But His Dark Materials is by no means perfect or even close. From simply the story's point of view, the biggest con is that the climax is anti-climactic. Lord Asriel and his forces win the battle against God's mountain in the space of about fifteen pages, and the rest of the book is concerned with fixing the problems Asriel helped cause when he opened a bridge between the worlds. The ultimate goal is to set up the "Republic of Heaven" (which sounds just plain silly) to replace the tyrannical "Kingdom of Heaven." After the buildup, we expect something a little more spectacular; we might expect God to put up a bit more of a fight. Again, a comparison with Tolkien is warranted. The buildup in The Lord of the Rings is immense, but the battle scenes deliver, and the wonderful scene at the cracks of doom fulfils anticipation. In Materials, everything slowly fizzles out and Metatron, the hardest angel to defeat, is overcome by lusting after a woman while in the middle of fighting a battle.
But the anti-climax is a very small problem compared with the level of anti-Christianity in the trilogy. Pullman openly admits in the acknowledgements that he is retelling
Paradise Lost. There's just one difference: Satan is completely the hero and the eventual victor. In
Compass, the antagonism is not very explicit. Even the statement that Calvin became Pope could possibly be chalked up
to the oddities of another universe. But the level increases in Knife until in Spyglass it is impossible to ignore.
"The Christian religion is a very powerful and convincing mistake, that's all," says one character from our world. "The Authority, God, the Creator, the Lord, Yahweh, El, Adonai, the King, the Father, the Almightythose were all names he gave himself. He was never the creator. He was an angel like ourselvesthe first angel, true, the most powerful, but he was formed of Dust as
we are," says an angel, speaking of the same character.1 When Will and Lyra finally cause God's death, he is described as "the old one," and so old he "ha[s] no will of his own." Then he disintegrates, with "a sigh of the most profound and exhausted relief," fulfilling an idea early in the trilogy that perhaps it would be merciful to kill God.
His Dark Materials is also in the business of redefining morality. One of Lyra's talents is her ability to lie convincingly; her name is changed partway through the series to Lyra Silvertongue. This gets her out of scrape after scrape, and the other characters admire her skill. Granted, some of this deception is legitimate: her deception of the malevolent bear king in Compass is rightly brilliant and helps to usurp his false authority. At the same time, however, the sheer amount of lying and deception that occurs, even among friends, outweighs any positive elements.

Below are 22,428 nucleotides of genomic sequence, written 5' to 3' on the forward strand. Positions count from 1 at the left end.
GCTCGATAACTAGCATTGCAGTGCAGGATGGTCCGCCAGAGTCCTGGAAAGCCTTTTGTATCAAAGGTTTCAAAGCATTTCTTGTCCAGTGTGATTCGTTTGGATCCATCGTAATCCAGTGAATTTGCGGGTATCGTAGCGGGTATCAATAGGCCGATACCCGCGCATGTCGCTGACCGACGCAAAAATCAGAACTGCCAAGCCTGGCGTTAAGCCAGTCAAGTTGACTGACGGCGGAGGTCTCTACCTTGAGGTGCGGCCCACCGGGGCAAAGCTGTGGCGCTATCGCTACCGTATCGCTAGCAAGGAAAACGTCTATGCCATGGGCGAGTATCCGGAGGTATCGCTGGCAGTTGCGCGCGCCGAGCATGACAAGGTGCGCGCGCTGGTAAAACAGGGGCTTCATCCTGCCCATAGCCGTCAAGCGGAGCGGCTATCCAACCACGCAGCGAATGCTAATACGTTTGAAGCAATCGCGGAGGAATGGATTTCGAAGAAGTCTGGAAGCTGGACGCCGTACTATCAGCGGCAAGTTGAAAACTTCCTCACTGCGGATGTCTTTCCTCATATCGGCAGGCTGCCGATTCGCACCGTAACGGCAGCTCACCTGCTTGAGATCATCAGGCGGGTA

The most fascinating thing about the entire trilogy, however, is how much Pullman is still tied to Christian imagery and ideas. To give credit where credit is due, he does try very hard to buck Christian themes and ideas. Though he is quoted in The Weekly Standard as calling the Chronicles of Narnia "one of the most ugly and poisonous things I've ever read," with "no shortage of
nauseating drivel," he nevertheless pays at least a small homage to it; Lyra spends the first chapter and a half of the trilogy hiding, as Lucy did, in a wardrobe. But in Spyglass, it gets even more explicit. Lyra and Will visit Hades to search for lost loved ones. But like Christ, they overturn the way that Hell works and set the dead free. After their descent into hell and ascension from it,2 death no longer has any sting for those who die.
Another example, again from Spyglass: In order to defeat Metatron, Lord Asriel and his mistress are killed. As they literally drag him down "into the abyss," they consciously decide to do it for Lyra. The woman even says that sacrificing herself is the only good thing she has ever done. Thus, the victory is won through self-sacrifice, even unto death.
Interestingly, the most admirable character in the trilogy is a bear, Iorek Brynison. He is courageous, self-sacrificing, noble, and (unusual in Materials) honest. Ironically, he is also a king. The entire trilogy is about tearing down the monarchial tyranny of Heaven and letting men each have their own say in the Republic of Heaven. In the meantime, however, Iorek rules his bear kingdom only because he is the son of a king, not because he is elected. He is the best leader in the book and gives a glowing picture of a successful monarchy while other monarchies are being torn apart. Why would anyone want to eliminate monarchies when this one clearly works so well?
By no means should Materials be read to young children. Quite apart from the books' questionable morals, the anti-Christian message is not one that children should be hearing. But should mature Christians read His Dark Materials? Well yes. And no. Propaganda is dangerous only as far as it is subtle, and Pullman's trilogy is about as unsubtle as non-Christian art gets. Christians should have no difficulty seeing straight through what he is trying to do. But the fact that these books are marketed to teenagers does make them a little more dangerous. The books are fascinating reading and very well written, but there's more to a worthy book than that. Does the book imitate Christ's story? No. It tries to tell, quite literally, an antichrist story. For that reason we should be wary.